Remembering Pianist Van Cliburn
Photos: L: Van Cliburn performs for a capacity audience including “stage seating” in Hill Auditorium in March 15, 1968. R: UMS president Ken Fischer with Van Cliburn during his visit to Ann Arbor for the first Ford Honors Program in 1996.
When Penny and I were teens at Interlochen in 1961, we had the thrill of accompanying this ‘rock star’ of classical music as members of the National High School Orchestra when he performed the Tchaikovksy piano concerto in the Kresge Auditorium at Interlochen. It was this piece that sealed his winning the first Tchaikovsky competition in Russian in 1958 at the height of the Cold War between Russia and the U.S.
I served on the Interlochen board with Van in the early 1970s. He maintained a long relationship with Interlochen for many years and provided scholarship support to many students.
He received the UMS Distinguished Artist Award at the inaugural Ford Honors Program on May 11, 1996. The photo above was taken of Van and me outside of Sloan Plaza in Ann Arbor where Van stayed in the apartment provided by Don Chisholm. I gave him a photo I had taken the previous November when I was in Moscow’s Red Square. It’s a photo of St. Basil’s Cathedral taken in a snowstorm.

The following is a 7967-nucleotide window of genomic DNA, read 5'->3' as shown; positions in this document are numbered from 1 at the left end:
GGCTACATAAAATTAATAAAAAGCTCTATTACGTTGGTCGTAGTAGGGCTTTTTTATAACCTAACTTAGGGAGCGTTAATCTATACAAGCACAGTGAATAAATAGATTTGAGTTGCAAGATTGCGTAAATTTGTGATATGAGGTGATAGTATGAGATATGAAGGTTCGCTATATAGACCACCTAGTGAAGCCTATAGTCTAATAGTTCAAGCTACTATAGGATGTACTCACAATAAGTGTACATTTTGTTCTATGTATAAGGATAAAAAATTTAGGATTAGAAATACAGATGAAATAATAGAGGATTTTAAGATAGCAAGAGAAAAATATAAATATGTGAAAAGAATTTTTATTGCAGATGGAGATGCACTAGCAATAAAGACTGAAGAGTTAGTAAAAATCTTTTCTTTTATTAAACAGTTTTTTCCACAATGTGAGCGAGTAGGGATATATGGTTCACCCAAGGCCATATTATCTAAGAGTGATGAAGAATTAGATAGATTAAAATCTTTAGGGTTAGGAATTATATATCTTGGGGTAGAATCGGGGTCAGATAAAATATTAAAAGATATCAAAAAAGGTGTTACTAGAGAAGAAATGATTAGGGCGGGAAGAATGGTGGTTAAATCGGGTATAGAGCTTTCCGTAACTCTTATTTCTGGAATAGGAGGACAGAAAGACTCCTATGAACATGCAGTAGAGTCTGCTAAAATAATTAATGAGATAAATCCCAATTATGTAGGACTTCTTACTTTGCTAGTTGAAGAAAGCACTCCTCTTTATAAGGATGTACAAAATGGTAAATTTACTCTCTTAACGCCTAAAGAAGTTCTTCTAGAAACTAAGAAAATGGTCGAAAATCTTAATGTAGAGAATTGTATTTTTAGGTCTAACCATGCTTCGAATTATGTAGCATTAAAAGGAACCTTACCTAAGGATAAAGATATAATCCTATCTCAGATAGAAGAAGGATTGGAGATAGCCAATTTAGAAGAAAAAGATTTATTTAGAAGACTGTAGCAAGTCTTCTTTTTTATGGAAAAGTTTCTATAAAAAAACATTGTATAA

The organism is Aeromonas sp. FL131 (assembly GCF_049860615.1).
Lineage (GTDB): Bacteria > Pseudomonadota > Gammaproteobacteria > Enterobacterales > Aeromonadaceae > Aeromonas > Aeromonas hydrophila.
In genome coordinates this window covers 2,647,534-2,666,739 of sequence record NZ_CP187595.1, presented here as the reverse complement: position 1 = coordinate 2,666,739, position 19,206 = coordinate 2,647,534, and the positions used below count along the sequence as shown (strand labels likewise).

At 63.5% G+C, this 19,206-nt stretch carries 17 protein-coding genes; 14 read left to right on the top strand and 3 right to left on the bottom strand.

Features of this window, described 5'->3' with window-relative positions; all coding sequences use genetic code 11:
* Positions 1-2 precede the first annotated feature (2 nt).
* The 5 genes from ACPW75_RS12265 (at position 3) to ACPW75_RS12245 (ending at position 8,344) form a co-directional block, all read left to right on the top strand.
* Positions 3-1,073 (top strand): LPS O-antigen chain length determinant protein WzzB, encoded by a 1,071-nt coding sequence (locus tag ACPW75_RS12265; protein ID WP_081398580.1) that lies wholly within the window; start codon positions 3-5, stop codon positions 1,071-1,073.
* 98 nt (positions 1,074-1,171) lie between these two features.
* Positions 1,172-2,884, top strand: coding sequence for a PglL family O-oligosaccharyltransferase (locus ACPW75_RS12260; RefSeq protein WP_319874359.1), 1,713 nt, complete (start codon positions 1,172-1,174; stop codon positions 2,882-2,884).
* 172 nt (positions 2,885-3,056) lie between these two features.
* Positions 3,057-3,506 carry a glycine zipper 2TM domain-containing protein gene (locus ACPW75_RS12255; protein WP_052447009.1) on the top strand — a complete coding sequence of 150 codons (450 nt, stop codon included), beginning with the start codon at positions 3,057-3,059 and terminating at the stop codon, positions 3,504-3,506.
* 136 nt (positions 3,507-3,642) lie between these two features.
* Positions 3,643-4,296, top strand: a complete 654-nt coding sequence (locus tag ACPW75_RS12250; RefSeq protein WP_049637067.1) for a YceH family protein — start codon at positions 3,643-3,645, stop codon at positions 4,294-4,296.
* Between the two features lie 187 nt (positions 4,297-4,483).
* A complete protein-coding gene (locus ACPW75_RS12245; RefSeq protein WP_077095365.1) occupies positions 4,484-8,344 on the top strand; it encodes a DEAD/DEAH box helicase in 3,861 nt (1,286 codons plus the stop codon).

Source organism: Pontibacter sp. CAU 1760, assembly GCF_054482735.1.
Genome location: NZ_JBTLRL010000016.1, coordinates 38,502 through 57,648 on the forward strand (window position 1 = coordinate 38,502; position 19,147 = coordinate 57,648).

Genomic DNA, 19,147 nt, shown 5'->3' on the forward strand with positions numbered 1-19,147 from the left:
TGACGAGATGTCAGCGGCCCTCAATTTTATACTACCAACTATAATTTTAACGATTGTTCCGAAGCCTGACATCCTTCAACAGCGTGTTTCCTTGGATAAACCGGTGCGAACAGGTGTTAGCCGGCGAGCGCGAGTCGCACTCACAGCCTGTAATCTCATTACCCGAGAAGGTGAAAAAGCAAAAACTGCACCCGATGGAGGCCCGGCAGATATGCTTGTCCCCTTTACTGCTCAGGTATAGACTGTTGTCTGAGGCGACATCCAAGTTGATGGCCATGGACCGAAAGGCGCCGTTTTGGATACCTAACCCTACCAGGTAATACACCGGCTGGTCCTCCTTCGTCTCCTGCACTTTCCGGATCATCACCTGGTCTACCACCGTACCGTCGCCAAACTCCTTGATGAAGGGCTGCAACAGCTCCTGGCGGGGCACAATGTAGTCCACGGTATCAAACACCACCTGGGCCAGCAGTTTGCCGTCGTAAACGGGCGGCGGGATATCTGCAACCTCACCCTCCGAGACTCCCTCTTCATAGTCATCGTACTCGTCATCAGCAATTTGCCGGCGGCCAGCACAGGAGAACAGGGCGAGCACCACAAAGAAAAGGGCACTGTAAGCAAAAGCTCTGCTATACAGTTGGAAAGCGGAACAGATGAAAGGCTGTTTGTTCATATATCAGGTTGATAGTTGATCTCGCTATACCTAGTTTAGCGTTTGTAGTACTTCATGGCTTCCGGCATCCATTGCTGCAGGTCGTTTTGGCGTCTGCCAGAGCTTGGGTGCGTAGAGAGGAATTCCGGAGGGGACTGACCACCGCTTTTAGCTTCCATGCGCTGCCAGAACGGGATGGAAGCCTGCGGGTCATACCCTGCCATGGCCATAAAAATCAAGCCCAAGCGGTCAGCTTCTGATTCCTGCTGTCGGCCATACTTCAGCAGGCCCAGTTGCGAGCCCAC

UMS commissioned Ann Arbor singer-songwriter Dave Barrett to produce a 4-minute video on Cliburn’s career that we showed at Ford Honors. Barrett set the video to the music of “One Shining Moment,” the famous sports song that Barrett wrote and that has accompanied the highlight film following CBS’s coverage of the NCAA National Championship basketball game for the past 27 years. The song has been performed by such artists as Luther Vandross, Teddy Pendergrass, Jennifer Hudson, and Barrett himself. It’s Barrett who performs it in the video.
Van Cliburn had “One Shining Moment” at the Tchaikovsky competition so it seemed appropriate to use this music with a few word changes as a backdrop to the video. The images in the video are from a 1996 documentary directed by Peter Rosen titled “Van Cliburn: Classical Pianist.”
I will remember Van as a warm, gracious person who loved people, loved the arts, and loved life.
A note from Ken: 50 Years ago on the White House Lawn…
1. Close up of President Kennedy welcoming Interlochen founder and conductor Joseph E. Maddy, the Interlochen orchestra and dancers to the White House, 08-06-1962. 2. Interlochen dancers at the White House. This photo appeared on the front page of The New York Times on August 7, 1962.
Dear UMS Lobby Readers,
50 years ago today I was one of 117 lucky Interlochen Arts Camp orchestra members (French horn) and dancers who performed on the White House Lawn for President Kennedy and an audience of young people. Our hosts were the children of Kennedy Cabinet members. Our conductor was Interlochen founder and president, Dr. Joseph E. Maddy, and the program represented works by composers from many nations.